It’s no surprise that apples may aid in weight reduction since a medium apple packs in less than 100 calories. In the end, it’s the kind of apple that you eat that matters, according to one research study. Apple slices helped people feel fuller and more satisfied than applesauce, apple juice, or no apple slices at all. In the same research, people who ate apple slices before their meal consumed an average of 200 fewer calories than those who did not.

The kind of apple you consume may also have a role in your health. According to animal research published in Food Chemistry, Granny Smith apples had fewer carbohydrates and more non-digestible chemicals, including feel-full fiber than McIntosh, Golden Delicious, and other popular kinds. Some obesity-related health issues may be reduced due to the chemicals’ ability to feed good gut microorganisms. Recent lab research discovered that Bifidobacteria, beneficial microbes in our microbiome, increased when we ate full skin-on apples rich in prebiotics.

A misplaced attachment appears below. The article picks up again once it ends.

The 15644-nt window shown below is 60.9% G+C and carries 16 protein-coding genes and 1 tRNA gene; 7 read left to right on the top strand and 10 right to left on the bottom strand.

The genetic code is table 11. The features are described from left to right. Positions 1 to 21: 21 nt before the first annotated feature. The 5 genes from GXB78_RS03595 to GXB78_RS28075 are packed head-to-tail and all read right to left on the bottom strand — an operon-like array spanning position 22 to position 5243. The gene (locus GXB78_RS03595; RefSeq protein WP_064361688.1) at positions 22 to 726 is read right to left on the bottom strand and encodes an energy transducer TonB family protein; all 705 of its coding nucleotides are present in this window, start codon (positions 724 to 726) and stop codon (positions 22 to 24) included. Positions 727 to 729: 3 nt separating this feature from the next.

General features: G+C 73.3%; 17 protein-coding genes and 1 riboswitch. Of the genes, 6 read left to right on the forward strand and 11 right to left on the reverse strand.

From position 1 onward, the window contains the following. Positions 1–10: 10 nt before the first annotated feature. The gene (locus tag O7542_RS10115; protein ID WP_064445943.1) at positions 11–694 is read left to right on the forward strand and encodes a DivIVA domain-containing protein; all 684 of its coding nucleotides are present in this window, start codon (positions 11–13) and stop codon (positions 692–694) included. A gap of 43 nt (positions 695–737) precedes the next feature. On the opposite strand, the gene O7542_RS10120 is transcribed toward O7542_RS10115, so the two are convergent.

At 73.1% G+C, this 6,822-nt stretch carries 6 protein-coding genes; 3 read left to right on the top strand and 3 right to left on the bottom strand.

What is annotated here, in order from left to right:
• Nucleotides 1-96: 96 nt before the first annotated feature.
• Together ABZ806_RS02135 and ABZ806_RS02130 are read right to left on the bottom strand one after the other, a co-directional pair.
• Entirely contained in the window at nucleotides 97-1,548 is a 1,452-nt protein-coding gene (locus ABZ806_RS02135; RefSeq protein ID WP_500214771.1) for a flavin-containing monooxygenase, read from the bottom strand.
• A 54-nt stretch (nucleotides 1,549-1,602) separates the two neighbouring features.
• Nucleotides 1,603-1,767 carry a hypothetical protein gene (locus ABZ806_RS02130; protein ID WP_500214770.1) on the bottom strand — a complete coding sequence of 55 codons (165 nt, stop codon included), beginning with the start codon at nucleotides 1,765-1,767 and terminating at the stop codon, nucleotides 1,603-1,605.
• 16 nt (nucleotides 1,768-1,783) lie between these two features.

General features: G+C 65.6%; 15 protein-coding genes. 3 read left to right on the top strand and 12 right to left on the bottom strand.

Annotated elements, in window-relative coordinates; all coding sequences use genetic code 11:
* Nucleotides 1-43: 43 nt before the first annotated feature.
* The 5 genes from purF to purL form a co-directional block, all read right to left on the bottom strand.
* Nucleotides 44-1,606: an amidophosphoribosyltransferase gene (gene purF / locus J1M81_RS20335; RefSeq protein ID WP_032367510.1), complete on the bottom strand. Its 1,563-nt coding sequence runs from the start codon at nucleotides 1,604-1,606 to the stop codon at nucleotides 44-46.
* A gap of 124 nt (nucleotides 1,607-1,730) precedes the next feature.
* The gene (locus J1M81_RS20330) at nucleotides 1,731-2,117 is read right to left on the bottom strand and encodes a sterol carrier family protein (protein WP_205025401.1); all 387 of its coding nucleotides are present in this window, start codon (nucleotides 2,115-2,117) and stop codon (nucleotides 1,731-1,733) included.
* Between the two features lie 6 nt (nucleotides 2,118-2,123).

Apple may boost heart health.

Apples are high in fiber, vitamin C, antioxidants, and potassium. a medium-sized apple gives the following:

  • An average of 13–20 percent of a person’s daily fiber intake
  • Vitamin C provides 9% to 11% of a person’s daily needs.
  • 4% of the daily potassium requirement.
  • Reduced blood pressure is one of the potential benefits of eating more fiber.

Vitamin C is an antioxidant that may have a role in safeguarding various aspects of heart health, along with other antioxidants. Taking vitamin C may also assist the body fight against infections and sickness.